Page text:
DT R460 Pro
DT R460 Pro
700x20/28mm, 48mm Presta valve
S-Works Turbo, 120 TPI, folding bead, BlackBelt protection, 700x24mm
S-Works Turbo, 120 TPI, folding bead, BlackBelt protection, 700x24mm
SRAM S952, Yaw BB30
SRAM BB30, 68mm, no spacer
SRAM eSRAM eTap, braze-on
SRAM eTap, 11-speed
SRAM PG-1170, 11-speed
SRAM PC-1170, 11-speed
Specialized Expert Shallow Drop, alloy, 123mm drop, 75mm reach
S-Wrap Roubaix w/sticky gel
Specialized Pro SL, alloy, 4-bolt
Body Geometry Toupé Expert Gel, Adaptive Edge design, hollow titanium rails, 143mm
S-Works FACT carbon, 20mm offset
Integrated wedge for Tarmac
Nylon, 105x78x28mm, loose balls w/ reflectors
Tell us what the bike is for, and who it's aimed at. What do the manufacturers say about it? How does that compare to your own feelings about the bike?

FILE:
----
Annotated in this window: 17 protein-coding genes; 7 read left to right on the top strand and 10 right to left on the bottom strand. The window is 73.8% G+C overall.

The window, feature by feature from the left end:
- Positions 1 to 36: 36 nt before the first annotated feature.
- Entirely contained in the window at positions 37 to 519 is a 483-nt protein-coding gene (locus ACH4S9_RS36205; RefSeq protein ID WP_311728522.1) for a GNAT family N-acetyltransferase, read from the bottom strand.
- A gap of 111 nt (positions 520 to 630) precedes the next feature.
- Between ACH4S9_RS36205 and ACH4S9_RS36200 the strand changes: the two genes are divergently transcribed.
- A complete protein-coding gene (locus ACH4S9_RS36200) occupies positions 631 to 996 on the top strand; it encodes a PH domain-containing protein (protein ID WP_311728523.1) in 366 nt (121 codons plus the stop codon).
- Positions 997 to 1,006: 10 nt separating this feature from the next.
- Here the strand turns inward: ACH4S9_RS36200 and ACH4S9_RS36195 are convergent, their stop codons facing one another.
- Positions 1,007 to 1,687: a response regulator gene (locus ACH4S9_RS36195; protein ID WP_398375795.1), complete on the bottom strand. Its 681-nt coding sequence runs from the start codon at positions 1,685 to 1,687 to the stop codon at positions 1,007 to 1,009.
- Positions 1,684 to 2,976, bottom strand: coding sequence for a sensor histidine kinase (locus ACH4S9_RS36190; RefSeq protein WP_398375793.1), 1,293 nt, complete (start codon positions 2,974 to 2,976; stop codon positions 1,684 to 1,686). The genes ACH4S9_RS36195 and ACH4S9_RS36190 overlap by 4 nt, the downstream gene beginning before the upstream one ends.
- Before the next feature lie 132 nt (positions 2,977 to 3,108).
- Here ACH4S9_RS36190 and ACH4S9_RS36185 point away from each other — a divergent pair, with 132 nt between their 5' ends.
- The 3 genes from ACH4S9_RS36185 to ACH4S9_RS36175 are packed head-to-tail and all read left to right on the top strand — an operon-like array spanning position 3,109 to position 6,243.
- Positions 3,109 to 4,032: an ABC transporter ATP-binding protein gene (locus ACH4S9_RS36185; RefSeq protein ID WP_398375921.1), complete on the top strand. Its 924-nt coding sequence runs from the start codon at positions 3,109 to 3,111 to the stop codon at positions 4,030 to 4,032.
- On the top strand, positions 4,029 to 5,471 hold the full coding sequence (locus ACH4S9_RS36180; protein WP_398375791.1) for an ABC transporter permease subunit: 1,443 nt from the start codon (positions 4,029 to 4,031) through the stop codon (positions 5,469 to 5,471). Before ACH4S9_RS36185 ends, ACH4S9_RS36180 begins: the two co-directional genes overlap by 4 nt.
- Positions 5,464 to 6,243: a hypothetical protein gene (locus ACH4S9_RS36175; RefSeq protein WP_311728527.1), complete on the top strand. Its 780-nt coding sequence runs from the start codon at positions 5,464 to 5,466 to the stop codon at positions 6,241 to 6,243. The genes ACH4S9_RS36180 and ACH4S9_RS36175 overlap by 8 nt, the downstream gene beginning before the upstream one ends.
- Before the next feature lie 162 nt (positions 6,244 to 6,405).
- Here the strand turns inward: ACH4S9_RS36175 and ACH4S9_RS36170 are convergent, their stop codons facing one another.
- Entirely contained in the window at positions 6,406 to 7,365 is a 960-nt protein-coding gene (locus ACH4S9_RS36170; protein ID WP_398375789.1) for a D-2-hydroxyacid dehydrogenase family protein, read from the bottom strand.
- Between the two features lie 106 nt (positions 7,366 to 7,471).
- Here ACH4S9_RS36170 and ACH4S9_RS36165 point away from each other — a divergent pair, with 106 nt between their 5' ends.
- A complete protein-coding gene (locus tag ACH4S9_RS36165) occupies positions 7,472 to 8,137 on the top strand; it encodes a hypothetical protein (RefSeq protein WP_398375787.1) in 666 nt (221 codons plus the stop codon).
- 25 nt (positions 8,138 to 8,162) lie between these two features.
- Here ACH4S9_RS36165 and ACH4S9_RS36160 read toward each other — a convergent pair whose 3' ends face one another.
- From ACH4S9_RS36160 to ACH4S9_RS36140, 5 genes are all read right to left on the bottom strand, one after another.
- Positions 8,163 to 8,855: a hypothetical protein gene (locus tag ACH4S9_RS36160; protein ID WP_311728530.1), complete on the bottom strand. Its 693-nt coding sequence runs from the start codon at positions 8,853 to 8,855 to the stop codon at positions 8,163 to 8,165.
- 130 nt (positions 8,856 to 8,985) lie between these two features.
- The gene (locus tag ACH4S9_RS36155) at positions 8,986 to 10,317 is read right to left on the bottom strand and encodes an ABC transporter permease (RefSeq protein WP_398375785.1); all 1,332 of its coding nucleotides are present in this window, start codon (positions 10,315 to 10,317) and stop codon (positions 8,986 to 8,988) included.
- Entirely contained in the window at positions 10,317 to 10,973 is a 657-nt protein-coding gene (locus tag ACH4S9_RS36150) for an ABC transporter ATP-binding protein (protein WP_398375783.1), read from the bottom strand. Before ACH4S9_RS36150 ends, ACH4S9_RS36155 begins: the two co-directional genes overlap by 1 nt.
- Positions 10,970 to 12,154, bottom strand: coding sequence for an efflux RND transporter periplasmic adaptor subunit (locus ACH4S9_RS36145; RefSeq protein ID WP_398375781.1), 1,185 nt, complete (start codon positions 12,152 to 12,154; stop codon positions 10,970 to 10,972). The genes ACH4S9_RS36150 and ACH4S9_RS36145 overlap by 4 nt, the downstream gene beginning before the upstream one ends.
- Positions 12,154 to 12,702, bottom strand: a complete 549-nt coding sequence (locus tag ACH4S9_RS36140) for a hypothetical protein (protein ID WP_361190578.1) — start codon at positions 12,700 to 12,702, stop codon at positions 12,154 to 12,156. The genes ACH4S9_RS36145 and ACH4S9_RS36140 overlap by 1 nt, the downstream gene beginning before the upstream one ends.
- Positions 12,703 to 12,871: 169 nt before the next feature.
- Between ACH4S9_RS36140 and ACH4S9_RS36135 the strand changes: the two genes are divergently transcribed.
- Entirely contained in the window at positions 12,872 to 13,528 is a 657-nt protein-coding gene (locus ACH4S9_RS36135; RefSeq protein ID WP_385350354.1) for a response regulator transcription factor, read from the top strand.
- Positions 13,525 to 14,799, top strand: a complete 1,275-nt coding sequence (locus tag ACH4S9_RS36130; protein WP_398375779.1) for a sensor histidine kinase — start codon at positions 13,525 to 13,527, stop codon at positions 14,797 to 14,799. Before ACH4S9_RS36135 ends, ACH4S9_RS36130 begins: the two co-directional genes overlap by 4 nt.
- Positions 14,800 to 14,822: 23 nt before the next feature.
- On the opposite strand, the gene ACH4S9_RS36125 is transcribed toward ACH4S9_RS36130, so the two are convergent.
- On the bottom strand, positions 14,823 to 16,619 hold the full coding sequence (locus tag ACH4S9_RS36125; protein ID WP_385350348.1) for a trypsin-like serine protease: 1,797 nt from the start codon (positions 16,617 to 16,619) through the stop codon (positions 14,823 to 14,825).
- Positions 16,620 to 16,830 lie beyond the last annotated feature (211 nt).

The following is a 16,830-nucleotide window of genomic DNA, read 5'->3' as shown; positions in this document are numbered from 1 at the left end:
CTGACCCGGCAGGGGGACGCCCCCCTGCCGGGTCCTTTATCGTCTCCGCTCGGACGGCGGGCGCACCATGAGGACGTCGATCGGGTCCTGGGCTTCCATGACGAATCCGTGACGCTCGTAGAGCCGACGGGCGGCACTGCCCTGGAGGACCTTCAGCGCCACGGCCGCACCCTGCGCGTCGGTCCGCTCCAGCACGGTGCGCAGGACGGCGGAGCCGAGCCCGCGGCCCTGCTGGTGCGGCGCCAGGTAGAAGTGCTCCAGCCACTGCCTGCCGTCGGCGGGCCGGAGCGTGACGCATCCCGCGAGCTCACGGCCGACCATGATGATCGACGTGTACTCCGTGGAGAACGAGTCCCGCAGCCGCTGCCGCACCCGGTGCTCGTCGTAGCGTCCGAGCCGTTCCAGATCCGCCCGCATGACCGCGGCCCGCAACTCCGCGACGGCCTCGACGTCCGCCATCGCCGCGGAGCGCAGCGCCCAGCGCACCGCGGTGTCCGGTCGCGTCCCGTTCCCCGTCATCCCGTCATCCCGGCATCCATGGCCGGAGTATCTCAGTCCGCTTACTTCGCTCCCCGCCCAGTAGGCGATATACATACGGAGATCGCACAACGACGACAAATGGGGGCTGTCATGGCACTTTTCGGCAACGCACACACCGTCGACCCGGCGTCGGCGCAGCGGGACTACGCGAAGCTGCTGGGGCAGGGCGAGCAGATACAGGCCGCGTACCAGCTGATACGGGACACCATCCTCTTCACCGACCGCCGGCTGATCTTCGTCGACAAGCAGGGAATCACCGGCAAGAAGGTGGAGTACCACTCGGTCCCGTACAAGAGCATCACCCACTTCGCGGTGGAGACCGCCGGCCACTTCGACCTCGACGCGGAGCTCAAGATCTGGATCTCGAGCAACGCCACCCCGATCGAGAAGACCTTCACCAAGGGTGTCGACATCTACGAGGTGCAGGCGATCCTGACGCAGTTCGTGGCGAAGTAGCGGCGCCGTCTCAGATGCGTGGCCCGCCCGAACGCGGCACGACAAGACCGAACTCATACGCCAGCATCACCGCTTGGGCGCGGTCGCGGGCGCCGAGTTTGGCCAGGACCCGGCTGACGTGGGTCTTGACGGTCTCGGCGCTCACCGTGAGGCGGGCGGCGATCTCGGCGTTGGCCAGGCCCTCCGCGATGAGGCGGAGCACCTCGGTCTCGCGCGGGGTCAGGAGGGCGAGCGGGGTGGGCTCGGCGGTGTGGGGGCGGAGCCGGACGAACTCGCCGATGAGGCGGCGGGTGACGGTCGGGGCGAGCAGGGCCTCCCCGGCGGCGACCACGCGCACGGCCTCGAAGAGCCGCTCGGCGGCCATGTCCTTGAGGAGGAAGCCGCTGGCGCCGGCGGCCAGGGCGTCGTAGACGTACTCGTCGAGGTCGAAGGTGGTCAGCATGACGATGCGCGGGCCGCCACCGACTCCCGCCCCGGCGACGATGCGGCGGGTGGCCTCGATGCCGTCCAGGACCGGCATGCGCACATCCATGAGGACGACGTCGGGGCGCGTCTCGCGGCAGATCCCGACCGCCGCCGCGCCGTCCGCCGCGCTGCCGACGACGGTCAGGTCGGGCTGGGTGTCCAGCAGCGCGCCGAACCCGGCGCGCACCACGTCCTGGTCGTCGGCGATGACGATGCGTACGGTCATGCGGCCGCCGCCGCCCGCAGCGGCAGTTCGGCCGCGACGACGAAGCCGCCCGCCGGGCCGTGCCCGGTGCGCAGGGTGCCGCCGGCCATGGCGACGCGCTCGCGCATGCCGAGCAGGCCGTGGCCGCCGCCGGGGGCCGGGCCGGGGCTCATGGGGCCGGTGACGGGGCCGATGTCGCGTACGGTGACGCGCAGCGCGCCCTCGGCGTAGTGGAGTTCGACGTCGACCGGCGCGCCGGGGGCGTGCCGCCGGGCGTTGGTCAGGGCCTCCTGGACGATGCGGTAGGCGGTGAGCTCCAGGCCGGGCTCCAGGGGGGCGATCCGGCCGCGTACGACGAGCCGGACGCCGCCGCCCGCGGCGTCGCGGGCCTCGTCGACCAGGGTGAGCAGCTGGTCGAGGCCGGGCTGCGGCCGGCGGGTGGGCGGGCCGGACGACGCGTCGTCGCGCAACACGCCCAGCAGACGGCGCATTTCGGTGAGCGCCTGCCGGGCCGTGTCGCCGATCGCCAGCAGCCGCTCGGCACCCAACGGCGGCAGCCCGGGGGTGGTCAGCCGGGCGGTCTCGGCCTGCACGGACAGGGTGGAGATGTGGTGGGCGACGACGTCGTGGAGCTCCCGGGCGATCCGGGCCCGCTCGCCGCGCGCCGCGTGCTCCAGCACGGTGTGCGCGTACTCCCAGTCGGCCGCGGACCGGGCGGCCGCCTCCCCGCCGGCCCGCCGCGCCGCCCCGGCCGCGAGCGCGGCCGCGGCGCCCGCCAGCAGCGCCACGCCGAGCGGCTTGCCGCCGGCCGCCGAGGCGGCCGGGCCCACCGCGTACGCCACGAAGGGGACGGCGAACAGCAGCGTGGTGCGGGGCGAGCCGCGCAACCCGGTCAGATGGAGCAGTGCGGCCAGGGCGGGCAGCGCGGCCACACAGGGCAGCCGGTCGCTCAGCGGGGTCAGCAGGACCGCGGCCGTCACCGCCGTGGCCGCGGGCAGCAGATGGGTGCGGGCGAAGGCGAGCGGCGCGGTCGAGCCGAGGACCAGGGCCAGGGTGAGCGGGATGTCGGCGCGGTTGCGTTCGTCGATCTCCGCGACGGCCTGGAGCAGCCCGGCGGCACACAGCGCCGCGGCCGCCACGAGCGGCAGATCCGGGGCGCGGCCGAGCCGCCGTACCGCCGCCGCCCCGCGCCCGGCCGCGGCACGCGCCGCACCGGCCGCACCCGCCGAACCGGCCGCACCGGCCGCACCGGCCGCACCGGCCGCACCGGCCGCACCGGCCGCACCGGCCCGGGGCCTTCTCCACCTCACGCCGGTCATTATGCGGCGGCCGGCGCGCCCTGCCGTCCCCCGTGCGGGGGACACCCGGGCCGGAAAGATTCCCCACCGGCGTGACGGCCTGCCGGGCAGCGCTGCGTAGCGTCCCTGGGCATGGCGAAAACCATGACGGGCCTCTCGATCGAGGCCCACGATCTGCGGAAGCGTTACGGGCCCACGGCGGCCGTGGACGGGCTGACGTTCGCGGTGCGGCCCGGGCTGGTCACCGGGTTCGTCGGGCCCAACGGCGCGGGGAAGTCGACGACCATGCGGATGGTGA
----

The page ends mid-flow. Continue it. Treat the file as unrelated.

Specialized says: "Where cutting-edge technology and value meet, you'll find our Tarmac Expert with SRAM eTap. Like the S-Works Tarmac iterations, it features a Rider-First Engineered™ design that that applies specificity to every tube size and carbon layup for every frame size. This creates the optimal balance of rigidity, weight, and responsiveness, so every frame, regardless of size, performs just as we intended. You'll also find an identical, Grand-Tour-winning geometry, plus a FACT 10r carbon fibre construction that's mere steps away from what you'll find under the likes of Peter Sagan and Alberto Contador. For the spec, we selected components that deliver the best bang for your buck, stiff, reliable DT Swiss R460 Disc Pro wheels, SRAM eTap wireless shifting, and a bevy of Body Geometry components that maximize performance by providing the utmost in comfort. It's everything you need to take your racing to the next level, and more than enough to bag some PRs on the weekend."